Cameron and management have the main aim of getting pts out of their hospital bed and home.... They seem to have not grasped that the pt might be in hospital as they are unwell and need to be made better first. It is the opposite to a good business plan and one only clinicians really get.... It costs money to make people better and provide good care for all.

beitou Sun 29-Dec-13 21:29:12

One of the reason why we often blue light children in and why they get priority on arrival is because they can go off very quickly with very little warning. A child's body will compensate for an injury or illness and they will appear well looking, however they do not have the energy reserves of an adult and they can go from well to very seriously ill in a matter of minutes, it takes a lot of training and experience to pick up on this and we always listen to what mum says, if she says her child is not right we take notice and get them in and seen asap.

Sirzy Sun 29-Dec-13 20:56:41

DS rarely looks ill when he is ill, a bit paler than normal but thats about it. I have a photo of him stood in a cot about 18 months old on oxygen, he had been walking laps of the cot getting knotted in the oygen pipes. Take the oxygen off and his sats plummeted to mid 80s.

With children especially how they look doesn't actually indicate how they are.

snowed Sun 29-Dec-13 20:56:26

> If you don't like it go private.

I think you've missed out "if you can afford it" PeriodFeatures!

HotDogHotDogHotDiggityDog Sun 29-Dec-13 20:53:59

Typo's everywhere tonight! blush

HotDogHotDogHotDiggityDog Sun 29-Dec-13 20:53:20

Exactly Lweji

I know work in geriatric medicine. I feel like screaming sometimes when we are accused of neglecting a patient who screams out constantly but is safe and not in immediate danger (most of the time it is part of the illness to shout out) over someone who is seriously medically unwell we are seeing to.

If we could we would have one to one nursing so we could sit with that patient with dementia. It's a fucking horrible illness but it's a medical ward. The medical needs trump the mental health needs.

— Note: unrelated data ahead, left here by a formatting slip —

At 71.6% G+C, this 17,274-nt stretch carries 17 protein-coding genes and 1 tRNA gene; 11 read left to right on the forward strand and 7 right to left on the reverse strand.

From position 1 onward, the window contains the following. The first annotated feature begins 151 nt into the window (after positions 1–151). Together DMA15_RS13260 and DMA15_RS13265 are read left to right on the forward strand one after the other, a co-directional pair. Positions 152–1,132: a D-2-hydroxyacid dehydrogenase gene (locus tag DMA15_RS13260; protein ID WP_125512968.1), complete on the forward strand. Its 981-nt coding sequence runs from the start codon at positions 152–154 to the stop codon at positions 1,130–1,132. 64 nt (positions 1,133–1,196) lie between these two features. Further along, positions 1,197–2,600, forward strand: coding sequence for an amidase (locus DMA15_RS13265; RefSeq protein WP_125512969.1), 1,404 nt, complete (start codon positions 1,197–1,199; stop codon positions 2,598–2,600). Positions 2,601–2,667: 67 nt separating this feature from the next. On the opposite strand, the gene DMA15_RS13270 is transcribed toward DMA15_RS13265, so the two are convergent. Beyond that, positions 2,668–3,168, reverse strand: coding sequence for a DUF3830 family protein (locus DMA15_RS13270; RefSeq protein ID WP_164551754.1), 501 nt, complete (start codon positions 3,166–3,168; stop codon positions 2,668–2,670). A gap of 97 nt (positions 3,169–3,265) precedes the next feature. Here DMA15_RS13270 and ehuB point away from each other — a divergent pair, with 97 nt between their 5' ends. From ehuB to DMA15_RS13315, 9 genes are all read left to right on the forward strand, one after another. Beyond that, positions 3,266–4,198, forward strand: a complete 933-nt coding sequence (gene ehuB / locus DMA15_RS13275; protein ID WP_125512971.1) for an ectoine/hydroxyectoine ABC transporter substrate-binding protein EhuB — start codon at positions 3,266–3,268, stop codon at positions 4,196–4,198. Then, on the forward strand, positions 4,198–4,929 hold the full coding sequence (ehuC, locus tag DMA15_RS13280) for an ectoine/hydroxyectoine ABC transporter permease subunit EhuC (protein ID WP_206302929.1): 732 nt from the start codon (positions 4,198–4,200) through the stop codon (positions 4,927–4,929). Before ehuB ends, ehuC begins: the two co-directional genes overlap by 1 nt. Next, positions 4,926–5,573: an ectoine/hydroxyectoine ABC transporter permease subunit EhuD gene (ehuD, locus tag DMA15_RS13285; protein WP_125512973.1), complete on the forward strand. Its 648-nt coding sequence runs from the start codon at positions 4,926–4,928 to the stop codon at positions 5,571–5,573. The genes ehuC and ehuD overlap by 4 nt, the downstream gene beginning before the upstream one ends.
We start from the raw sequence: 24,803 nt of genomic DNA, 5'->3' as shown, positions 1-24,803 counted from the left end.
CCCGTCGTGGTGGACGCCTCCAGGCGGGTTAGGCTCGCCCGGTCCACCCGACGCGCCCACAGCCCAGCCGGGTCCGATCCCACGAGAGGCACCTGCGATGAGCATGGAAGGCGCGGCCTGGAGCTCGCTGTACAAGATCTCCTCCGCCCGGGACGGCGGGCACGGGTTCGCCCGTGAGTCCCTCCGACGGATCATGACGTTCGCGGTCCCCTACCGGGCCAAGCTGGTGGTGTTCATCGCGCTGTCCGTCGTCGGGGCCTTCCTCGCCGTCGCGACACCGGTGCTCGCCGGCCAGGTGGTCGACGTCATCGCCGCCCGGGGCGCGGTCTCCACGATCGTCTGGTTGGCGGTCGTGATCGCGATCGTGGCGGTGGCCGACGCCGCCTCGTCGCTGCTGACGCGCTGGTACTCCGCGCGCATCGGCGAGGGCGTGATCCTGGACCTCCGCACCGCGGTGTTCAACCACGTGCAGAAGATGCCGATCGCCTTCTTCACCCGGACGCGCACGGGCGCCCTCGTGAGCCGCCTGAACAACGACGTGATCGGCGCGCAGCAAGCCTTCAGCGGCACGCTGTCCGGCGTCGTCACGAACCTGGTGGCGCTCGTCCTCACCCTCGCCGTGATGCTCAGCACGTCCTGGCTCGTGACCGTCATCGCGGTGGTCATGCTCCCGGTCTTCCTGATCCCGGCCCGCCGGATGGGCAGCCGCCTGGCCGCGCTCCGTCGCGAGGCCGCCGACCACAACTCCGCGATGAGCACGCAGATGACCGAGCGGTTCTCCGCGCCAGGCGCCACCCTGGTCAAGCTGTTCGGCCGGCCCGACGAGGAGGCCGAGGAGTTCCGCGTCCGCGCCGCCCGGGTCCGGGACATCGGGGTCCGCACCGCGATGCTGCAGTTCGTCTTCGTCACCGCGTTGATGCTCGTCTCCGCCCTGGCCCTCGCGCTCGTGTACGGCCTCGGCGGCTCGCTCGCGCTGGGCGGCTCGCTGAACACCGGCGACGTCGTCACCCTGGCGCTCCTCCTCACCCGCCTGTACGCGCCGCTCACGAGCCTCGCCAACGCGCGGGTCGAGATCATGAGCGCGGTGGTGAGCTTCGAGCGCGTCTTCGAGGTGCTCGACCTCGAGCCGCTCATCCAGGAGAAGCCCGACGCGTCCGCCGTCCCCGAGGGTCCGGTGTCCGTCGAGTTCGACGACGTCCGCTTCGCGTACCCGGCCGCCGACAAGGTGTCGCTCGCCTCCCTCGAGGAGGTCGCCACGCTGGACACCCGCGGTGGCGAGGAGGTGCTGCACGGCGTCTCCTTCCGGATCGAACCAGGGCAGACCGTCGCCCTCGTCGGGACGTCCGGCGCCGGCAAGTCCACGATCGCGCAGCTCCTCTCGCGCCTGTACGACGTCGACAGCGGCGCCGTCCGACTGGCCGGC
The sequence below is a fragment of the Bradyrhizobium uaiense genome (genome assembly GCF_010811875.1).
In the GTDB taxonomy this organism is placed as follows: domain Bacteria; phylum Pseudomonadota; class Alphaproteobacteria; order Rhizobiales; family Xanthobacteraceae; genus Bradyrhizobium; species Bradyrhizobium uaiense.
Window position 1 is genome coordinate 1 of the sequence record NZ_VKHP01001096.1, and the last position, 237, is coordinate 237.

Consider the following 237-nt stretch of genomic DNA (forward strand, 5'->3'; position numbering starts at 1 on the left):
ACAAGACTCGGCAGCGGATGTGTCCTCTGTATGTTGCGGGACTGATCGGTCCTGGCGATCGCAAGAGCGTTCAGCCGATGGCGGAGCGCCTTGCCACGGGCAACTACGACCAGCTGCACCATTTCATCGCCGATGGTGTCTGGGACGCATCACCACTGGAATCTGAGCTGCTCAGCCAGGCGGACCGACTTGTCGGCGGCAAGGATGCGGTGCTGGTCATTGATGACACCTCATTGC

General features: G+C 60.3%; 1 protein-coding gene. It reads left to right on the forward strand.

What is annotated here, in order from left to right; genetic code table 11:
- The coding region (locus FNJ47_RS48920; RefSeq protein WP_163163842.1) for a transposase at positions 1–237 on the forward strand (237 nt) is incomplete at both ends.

No it shouldn't be that way, but it's the reality with so few staff.

HotDogHotDogHotDiggityDog Sun 29-Dec-13 20:46:28

Forgot to add, it takes a serious incident to happen before the management to notice.

We raise concerns all the time about unsafe staffing levels, not enough beds/people on trollies. We are told to fill in incident forms. I've filled out so many I know the print of that form like the back of my hand.

When that incident happens, the one we've warned about, guess what happens?

We are given extra tasks/paperwork to do. It's not a myth when you here nurses moaning about paperwork. HCA'S too. It's endless.

Still don't get the extra staff though.

Lweji Sun 29-Dec-13 20:45:42

you couldn't possibly judge the staff for seeing to someone who 'looks well'

One time DS walked into the triage nurse's room pushing his buggy, while in the middle of a bronchiolitis crisis. He ended up spending the night.

HotDogHotDogHotDiggityDog Sun 29-Dec-13 20:37:07

It's hard to explain to anyone from the 'outside' about what the realities are working for the NHS. Of course most HCP will defend it because we see what happens every day and we know the system.
That's not to say we agree with the way it works though.

What might not be a priority to us is a priority to the patient waiting to be triaged or for a bed. Unless you know the history of every single person waiting to be seen in that department, you couldn't possibly judge the staff for seeing to someone who 'looks well' but is in less pain than you.

Increasing demand and minimum staffing/beds will cause many people to suffer.

Every department runs on minimum staffing levels. There is no such thing as excess staff these days. When one person goes off sick, those shifts are rarely covered now.

So if there happens to be a big car accident for example, those same staff who are working a normal shift will have to cope as best they can.

Of course concerns are raised with the people holding the purse strings. It remains the same.

Then as soon as a formal complaint is made, guess who gets the blame?
We are blamed by the patient as well as the management.

I think that's why so many HCP's get defensive.

I'm looking into a career change anyway, I fucking hate the politics in the NHS.

Sparklymommy Sun 29-Dec-13 20:12:58

elfsmamma I think I know you! Haha! Completely off topic but never recognised anyone on here before!

With regards to the nhs and ambulances etc, my dh has been to hospital a few times this year with AF (racing heart). To look at him you'd think (as he himself did) that he was fine. In reality his heart was beating at 240 bpm. He was laughing and joking with the nurses who were desperately trying to reduce his heart rate. He was taken to hospital in an ambulance and then left in a cubicle for an hour because he 'seemed' fine!

needaholidaynow Sun 29-Dec-13 20:06:23

Well I want exactly talking about whiplash! I obviously meant something more serious. But yes you're right.

Lweji Sun 29-Dec-13 20:01:55

It depends on the injuries from the car accident. smile